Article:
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If your children are experiencing the summer boredom blues, it could be because they’re craving a challenging activity or experience that encourages them to think, problem-solve, or create.

Here are 10 ideas of our favorite ways to keep your children learning during the summer.

Science Experiments

There are TONS of science experiments online that encourage your children to explore, make guesses, and create. Some of our favorites are:

Sink or Float Kids Experiment

Homemade Slime

Edible Playdough

Go to the Library

If the library isn’t already part of your weekly routine, we highly recommend adding it. A trip to the library is a fun way to encourage your child to enjoy reading, and offers them an opportunity to explore autonomy with choosing and reading books. This is also a great learning opportunity for your child since he or she is more naturally receptive to retain information they’ve picked out themselves.


Toddlers, children, and adolescents gradually begin exploring the idea that the world is larger than themselves and their needs. Finding a volunteer opportunity and communicating with your child about why it’s important to help others when we can is a great opportunity to encourage value development through the summer. Some ideas are:

  • Walk a dog at the Humane Society
  • Volunteer at the Best Friends Animal Sanctuary in Kanab
  • Participate in an activity at a retirement home
  • Make meals for a family in need or for the Ronald McDonald House
  • Volunteer at a water station or the finish line at a community race
  • Pick up trash at a community park or trail

Visit a Museum

Utah has a great collection of interesting museums to explore, including natural history museums, museums of natural curiosity, ancient life museums, art museums, and more. If your child tends to get bored at museums, try bringing a sketch pad for them to draw their favorite objects or replicate their favorite art, let them use a disposable camera to take pictures of their favorite exhibits, or create a scavenger hunt or museum bingo.

Cook Something Together

Cooking is a huge home-learning opportunity. From choosing out the perfect recipe, hunting down the right ingredients, measuring things out, following directions, and discussing how the raw ingredients combine to make a different whole, the activity becomes a great math/science/reading challenge for your child. Add in a dose of creativity and experimentation by letting your child invent new iterations of the recipe.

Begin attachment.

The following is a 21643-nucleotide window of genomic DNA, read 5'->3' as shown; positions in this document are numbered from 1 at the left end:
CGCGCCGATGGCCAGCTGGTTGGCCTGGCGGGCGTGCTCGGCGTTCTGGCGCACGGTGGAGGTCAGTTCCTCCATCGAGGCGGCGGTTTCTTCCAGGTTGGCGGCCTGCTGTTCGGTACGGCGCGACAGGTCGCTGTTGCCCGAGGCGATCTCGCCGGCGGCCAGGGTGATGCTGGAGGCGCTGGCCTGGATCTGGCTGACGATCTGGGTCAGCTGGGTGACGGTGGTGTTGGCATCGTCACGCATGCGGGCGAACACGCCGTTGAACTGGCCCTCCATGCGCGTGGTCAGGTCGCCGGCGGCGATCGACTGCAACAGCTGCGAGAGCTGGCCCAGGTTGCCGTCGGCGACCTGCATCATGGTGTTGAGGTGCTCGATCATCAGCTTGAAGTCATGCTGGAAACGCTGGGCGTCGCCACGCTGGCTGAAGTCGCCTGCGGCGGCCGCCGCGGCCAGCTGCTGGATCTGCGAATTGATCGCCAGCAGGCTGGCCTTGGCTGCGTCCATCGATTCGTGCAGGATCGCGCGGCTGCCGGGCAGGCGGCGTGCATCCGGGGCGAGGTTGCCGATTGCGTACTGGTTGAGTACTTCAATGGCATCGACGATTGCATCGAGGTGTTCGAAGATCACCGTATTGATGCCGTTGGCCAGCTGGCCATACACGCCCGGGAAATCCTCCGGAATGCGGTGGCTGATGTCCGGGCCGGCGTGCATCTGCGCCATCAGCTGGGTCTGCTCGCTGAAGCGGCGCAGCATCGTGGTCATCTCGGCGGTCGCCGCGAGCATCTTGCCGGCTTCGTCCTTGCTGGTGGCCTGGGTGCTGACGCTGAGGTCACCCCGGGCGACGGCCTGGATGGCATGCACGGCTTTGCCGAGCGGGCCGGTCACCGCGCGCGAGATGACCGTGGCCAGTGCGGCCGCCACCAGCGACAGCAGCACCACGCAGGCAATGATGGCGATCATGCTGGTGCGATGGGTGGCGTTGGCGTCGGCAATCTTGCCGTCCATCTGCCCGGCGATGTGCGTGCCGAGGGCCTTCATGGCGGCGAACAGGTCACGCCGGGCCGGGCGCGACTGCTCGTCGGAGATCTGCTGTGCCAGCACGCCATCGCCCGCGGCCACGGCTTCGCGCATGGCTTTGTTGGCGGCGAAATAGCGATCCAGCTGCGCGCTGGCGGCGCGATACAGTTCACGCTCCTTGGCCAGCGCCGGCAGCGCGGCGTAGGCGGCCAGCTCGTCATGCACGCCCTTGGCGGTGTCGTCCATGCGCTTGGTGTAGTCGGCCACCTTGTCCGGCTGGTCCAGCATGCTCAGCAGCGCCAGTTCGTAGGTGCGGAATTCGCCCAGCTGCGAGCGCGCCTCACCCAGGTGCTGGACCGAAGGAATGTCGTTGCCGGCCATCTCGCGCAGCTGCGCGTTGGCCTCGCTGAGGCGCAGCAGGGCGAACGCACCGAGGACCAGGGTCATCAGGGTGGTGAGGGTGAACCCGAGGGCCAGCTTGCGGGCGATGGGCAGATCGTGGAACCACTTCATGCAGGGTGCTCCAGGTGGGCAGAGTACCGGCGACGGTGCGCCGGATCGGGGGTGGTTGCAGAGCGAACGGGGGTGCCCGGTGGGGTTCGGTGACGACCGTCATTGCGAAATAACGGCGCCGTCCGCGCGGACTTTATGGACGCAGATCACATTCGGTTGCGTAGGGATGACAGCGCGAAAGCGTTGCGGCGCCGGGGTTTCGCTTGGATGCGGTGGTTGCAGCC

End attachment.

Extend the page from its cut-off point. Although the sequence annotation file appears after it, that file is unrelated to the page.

Go to a Symphony, Play, or Ballet

Experts say early exposure to the arts is nearly as important as exposure to literacy and vocabulary. Music has been shown to stimulate young children’s brains, dance helps encourage motor skills, and drama teaches emotions and problem solving. Taking your child to these performances helps to expand their minds, exposes them to expanded stories and vocabularies, and helps them develop an important interest in the arts.

Tell a Story

Ask your child one of their favorite memories and ask them to draw a picture of it. If your child writes, they may write the story on the back of the picture or on a separate sheet of paper. If your child doesn’t write yet, ask them to tell you the story in their own words, and write down their telling.

Work Through a Workbook Together

Summertime workbooks are all the rage, but a misstep could have your child dreading their daily page(s). Try to make the experience fun by working through the worksheets with them, turning the learning into a game, doing a silly celebration dance when each page is finished, or letting them use bright colors to finish their work page.

Do an Engineering Experiment

A quick online search of STEM activities for your child’s age group will yield hundreds of ideas for cool, accessible science, technology, engineering, and mathematics activities for your child. Many of the options (like building a marshmallow-toothpick tower or bridge) are easy to set up and may use materials you already have around the house.

Pick up a Science or Art Project Kit

Most department stores have a wide selection of science kits, art kits, or other exploration kits. If you can, let your child pick out whatever kit looks most interesting to him or her (or give them 4 or 5 educational/art kits to pick from). This way they’ll be motivated to go home, open it up, and begin exploring.

How do you keep your child engaged during the summer? Share your favorite activities in the comments below!


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